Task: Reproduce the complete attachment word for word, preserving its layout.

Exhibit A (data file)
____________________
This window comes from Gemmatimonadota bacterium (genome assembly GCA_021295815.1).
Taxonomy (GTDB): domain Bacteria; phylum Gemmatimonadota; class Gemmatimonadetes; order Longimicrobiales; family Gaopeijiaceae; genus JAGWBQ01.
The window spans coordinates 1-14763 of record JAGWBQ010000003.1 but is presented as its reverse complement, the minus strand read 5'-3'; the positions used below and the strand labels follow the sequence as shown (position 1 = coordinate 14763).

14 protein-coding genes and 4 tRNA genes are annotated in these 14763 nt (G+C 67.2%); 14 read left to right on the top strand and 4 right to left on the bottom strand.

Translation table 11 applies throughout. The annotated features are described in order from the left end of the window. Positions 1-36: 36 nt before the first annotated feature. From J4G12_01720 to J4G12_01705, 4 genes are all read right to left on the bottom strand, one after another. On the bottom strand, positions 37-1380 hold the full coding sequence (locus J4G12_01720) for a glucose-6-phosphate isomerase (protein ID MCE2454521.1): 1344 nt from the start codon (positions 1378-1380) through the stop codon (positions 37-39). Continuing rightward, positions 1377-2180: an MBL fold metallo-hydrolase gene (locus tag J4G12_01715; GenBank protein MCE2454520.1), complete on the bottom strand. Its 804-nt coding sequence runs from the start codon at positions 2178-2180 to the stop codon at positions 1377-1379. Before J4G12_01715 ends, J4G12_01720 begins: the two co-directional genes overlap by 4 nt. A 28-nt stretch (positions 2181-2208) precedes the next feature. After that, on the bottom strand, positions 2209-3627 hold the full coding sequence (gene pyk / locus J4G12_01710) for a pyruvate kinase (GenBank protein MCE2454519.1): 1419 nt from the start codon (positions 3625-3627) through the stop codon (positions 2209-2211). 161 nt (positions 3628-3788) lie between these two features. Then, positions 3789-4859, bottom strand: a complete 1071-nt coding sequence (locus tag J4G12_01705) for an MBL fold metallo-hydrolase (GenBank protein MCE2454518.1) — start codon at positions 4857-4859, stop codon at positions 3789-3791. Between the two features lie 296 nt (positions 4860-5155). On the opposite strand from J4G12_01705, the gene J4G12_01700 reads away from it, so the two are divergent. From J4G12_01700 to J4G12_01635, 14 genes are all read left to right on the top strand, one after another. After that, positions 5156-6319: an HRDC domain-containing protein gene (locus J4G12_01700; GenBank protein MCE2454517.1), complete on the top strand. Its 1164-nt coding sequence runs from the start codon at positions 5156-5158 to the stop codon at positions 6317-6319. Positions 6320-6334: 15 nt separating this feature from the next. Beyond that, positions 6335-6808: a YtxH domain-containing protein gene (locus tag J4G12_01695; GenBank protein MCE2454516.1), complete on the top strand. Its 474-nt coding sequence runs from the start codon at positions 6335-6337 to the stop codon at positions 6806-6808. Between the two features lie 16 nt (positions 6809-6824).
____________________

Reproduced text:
This window comes from Gemmatimonadota bacterium (genome assembly GCA_021295815.1).
Taxonomy (GTDB): domain Bacteria; phylum Gemmatimonadota; class Gemmatimonadetes; order Longimicrobiales; family Gaopeijiaceae; genus JAGWBQ01.
The window spans coordinates 1-14763 of record JAGWBQ010000003.1 but is presented as its reverse complement, the minus strand read 5'-3'; the positions used below and the strand labels follow the sequence as shown (position 1 = coordinate 14763).

14 protein-coding genes and 4 tRNA genes are annotated in these 14763 nt (G+C 67.2%); 14 read left to right on the top strand and 4 right to left on the bottom strand.

Translation table 11 applies throughout. The annotated features are described in order from the left end of the window. Positions 1-36: 36 nt before the first annotated feature. From J4G12_01720 to J4G12_01705, 4 genes are all read right to left on the bottom strand, one after another. On the bottom strand, positions 37-1380 hold the full coding sequence (locus J4G12_01720) for a glucose-6-phosphate isomerase (protein ID MCE2454521.1): 1344 nt from the start codon (positions 1378-1380) through the stop codon (positions 37-39). Continuing rightward, positions 1377-2180: an MBL fold metallo-hydrolase gene (locus tag J4G12_01715; GenBank protein MCE2454520.1), complete on the bottom strand. Its 804-nt coding sequence runs from the start codon at positions 2178-2180 to the stop codon at positions 1377-1379. Before J4G12_01715 ends, J4G12_01720 begins: the two co-directional genes overlap by 4 nt. A 28-nt stretch (positions 2181-2208) precedes the next feature. After that, on the bottom strand, positions 2209-3627 hold the full coding sequence (gene pyk / locus J4G12_01710) for a pyruvate kinase (GenBank protein MCE2454519.1): 1419 nt from the start codon (positions 3625-3627) through the stop codon (positions 2209-2211). 161 nt (positions 3628-3788) lie between these two features. Then, positions 3789-4859, bottom strand: a complete 1071-nt coding sequence (locus tag J4G12_01705) for an MBL fold metallo-hydrolase (GenBank protein MCE2454518.1) — start codon at positions 4857-4859, stop codon at positions 3789-3791. Between the two features lie 296 nt (positions 4860-5155). On the opposite strand from J4G12_01705, the gene J4G12_01700 reads away from it, so the two are divergent. From J4G12_01700 to J4G12_01635, 14 genes are all read left to right on the top strand, one after another. After that, positions 5156-6319: an HRDC domain-containing protein gene (locus J4G12_01700; GenBank protein MCE2454517.1), complete on the top strand. Its 1164-nt coding sequence runs from the start codon at positions 5156-5158 to the stop codon at positions 6317-6319. Positions 6320-6334: 15 nt separating this feature from the next. Beyond that, positions 6335-6808: a YtxH domain-containing protein gene (locus tag J4G12_01695; GenBank protein MCE2454516.1), complete on the top strand. Its 474-nt coding sequence runs from the start codon at positions 6335-6337 to the stop codon at positions 6806-6808. Between the two features lie 16 nt (positions 6809-6824).